Ideas for interviews with speakers
In order to document every aspect of the Jewish languages, interviews with the speakers should encompass a wide range of subjects having to do with their communities of origin.
A series of short recordings, each dealing with one or two topics, is preferable to a long recording covering many topics.
The following are possible topics for conversation:
The Cycle of Life
- Birth – the treatment of birthing women, beliefs and customs related to pregnancy and childbirth, the preparation of clothes and furniture for the newborn, the naming of the newborn, family duties
- Circumcision – preliminary ceremonies and the circumcision ceremony itself
- Zeved habat (naming ceremony for a newborn girl) – was such a ceremony held? If not, how was the name given?
- Schooling and upbringing – education received by boys and girls, treatment of children, rewards and punishments
- Bar mitzvah – preparations at home, the ceremony at the synagogue, special customs; were girls given a bat mitzvah?
- Acquiring a profession – how did the speaker and/or other young people acquire a profession or learn a craft? At school? Through apprenticeship? Did girls acquire a profession? Where did they learn it?
- Engagement – How did couples meet and court? The engagement ceremony, special customs and gifts, the couple's status after the engagement
- Marriage – preparations for the wedding and inviting of guests, how many days did the marriage celebrations last? What was done on each day? Special customs (to commemorate the destruction of the Temple , ward off the evil eye, etc.)
- Family life – the status of the husband and wife in the home and in the extended family, rights and duties, roles.
- Death – illness, the function of the hevra kadisha, the funeral, customs of mourning, memorials
The Jewish Year
- Shabbat – preparations, the Shabbat table and meals, kiddush, the synagogue and roles in the synagogue, the sermon, havdala, special Shabbat customs
- Rosh hodesh – special customs, what were the rosh hodesh days called?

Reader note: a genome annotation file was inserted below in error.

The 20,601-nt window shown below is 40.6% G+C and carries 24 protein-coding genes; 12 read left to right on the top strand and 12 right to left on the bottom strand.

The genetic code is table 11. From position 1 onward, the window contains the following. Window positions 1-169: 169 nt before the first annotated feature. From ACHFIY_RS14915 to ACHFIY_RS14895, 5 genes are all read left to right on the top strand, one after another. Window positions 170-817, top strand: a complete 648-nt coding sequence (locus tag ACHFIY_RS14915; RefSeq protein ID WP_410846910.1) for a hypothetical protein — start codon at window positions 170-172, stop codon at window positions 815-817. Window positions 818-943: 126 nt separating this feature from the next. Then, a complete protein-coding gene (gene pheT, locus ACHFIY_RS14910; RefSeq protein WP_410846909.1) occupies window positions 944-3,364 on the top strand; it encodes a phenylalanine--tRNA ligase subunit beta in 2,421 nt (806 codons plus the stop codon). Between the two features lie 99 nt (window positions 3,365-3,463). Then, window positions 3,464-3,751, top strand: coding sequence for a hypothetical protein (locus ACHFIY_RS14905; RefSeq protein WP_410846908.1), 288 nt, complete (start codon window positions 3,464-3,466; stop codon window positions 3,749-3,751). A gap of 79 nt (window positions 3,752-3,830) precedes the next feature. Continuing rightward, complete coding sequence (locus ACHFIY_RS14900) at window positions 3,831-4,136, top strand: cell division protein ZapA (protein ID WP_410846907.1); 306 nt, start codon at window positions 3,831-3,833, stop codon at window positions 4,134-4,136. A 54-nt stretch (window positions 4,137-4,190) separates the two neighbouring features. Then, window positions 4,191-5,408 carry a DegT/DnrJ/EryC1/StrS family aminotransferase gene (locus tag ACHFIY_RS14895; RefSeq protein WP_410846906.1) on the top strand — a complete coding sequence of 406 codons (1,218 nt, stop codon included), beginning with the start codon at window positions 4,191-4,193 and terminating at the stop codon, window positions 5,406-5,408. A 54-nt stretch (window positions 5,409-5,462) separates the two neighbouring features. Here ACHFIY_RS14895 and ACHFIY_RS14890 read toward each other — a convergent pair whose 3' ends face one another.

- The Jewish callander – the names of the months, sayings related to them
- Rosh Hashana – preparations, holiday blessings, dishes and customs, sounding the shofar, prayers
- Fast of Gedalia – what was it called, how was it marked?
- The Ten Days of Repentance – selihot, special customs, the annulment of vows (hatarat nedarim)
- Yom Kippur – preparations, the meal before the fast, prayers, special customs (e.g., preparing fragrant herbs to ease the fast, vow of silence)
- Sukkot – building the sukkah, obtaining the thatch, decorations, special customs
- Hoshana Rabba
- Simchat Torah
- Hanukkah – making the menorah, women's role on Hanukkah, special customs
- Tenth of Tevet – What did the fast commemorate, how was it marked?
- Tu Bishvat
- Taanit Esther – What did the fast commemorate, women's role on this day
- Purim – the stories of the Megillah, Haman and Zeresh, sayings related to the holiday, the Purim basket (mishloah manot), charity, gifts of money to children, special customs
- Passover – preparing the home, difficulties, sayings, purifying the kitchen utensils (hag'alat kelim), baking matsot, preparing the Seder, the Seder plate, the guests, the Seder meal and ceremony itself, special customs, the story of the exodus from Egypt, hol hamoed , the seventh day of Passover, isru hag.
- The counting of the omer – customs, sayings, Lag Baomer.
- Shavuot – dishes and customs, staying up to learn Torah, reciting the Ten Commandments
- Seventeenth of Tamuz – What was it called, the days following it
- Ninth of Av – the fast, mourning customs, the Scroll of Eichah, sayings
- Elul – selihot, customs
The secret argot (words and expressions used among Jews to avoid being understood by non-Jews)
Jargon used by Jewish craftsmen such as jewelers
Jewish society and community
- Women – their role and status in the community, women who held positions in the community, women scholars, etc; traditions passed from mother to daughter, stories told by women
- Sayings and proverbs; songs and piyyutim in the community and/or family, their exact form (ask the speaker to sing them or write them down) and the occasions on which they were sung; midrashim and stories passed from generation to generation, folktales, cautionary tales, midrashim on parashat hashavua, holidays or Jewish figures.
- Customs and beliefs in the community and/or in the speaker's family; beliefs related to the evil eye and demons and ways of warding off their harm, blessings and curses
- The community – its structure, the community council and community rabbis, education facilities, charity assocaitions, the status and role of the speaker's family within the community, special events in community life, customs unique to the community, relationships among families, relations with other communities, relations with non-Jews, special events in the community's recent or distant history, historical events experienced by the speaker.